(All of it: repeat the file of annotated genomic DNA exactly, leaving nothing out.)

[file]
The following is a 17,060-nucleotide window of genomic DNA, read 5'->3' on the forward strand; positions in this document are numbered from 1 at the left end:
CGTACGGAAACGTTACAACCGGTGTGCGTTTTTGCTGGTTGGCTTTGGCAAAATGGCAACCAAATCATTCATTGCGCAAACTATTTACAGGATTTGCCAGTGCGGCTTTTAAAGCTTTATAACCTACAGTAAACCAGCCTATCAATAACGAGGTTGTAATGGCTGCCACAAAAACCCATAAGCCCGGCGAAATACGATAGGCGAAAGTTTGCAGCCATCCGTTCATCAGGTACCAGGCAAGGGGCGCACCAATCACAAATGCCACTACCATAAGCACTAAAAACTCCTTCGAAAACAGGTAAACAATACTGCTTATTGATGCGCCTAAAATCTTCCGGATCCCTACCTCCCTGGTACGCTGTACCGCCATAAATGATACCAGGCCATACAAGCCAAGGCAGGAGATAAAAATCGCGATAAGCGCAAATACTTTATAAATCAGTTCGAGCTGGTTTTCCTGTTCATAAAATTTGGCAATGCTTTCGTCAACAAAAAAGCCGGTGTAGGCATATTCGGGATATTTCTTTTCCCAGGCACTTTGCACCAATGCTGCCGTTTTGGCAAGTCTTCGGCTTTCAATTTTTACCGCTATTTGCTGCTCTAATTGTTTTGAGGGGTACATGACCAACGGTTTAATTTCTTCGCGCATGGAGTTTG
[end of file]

The following is a 17,060-nucleotide window of genomic DNA, read 5'->3' on the forward strand; positions in this document are numbered from 1 at the left end:
CGTACGGAAACGTTACAACCGGTGTGCGTTTTTGCTGGTTGGCTTTGGCAAAATGGCAACCAAATCATTCATTGCGCAAACTATTTACAGGATTTGCCAGTGCGGCTTTTAAAGCTTTATAACCTACAGTAAACCAGCCTATCAATAACGAGGTTGTAATGGCTGCCACAAAAACCCATAAGCCCGGCGAAATACGATAGGCGAAAGTTTGCAGCCATCCGTTCATCAGGTACCAGGCAAGGGGCGCACCAATCACAAATGCCACTACCATAAGCACTAAAAACTCCTTCGAAAACAGGTAAACAATACTGCTTATTGATGCGCCTAAAATCTTCCGGATCCCTACCTCCCTGGTACGCTGTACCGCCATAAATGATACCAGGCCATACAAGCCAAGGCAGGAGATAAAAATCGCGATAAGCGCAAATACTTTATAAATCAGTTCGAGCTGGTTTTCCTGTTCATAAAATTTGGCAATGCTTTCGTCAACAAAAAAGCCGGTGTAGGCATATTCGGGATATTTCTTTTCCCAGGCACTTTGCACCAATGCTGCCGTTTTGGCAAGTCTTCGGCTTTCAATTTTTACCGCTATTTGCTGCTCTAATTGTTTTGAGGGGTACATGACCAACGGTTTAATTTCTTCGCGCATGGAGTTTG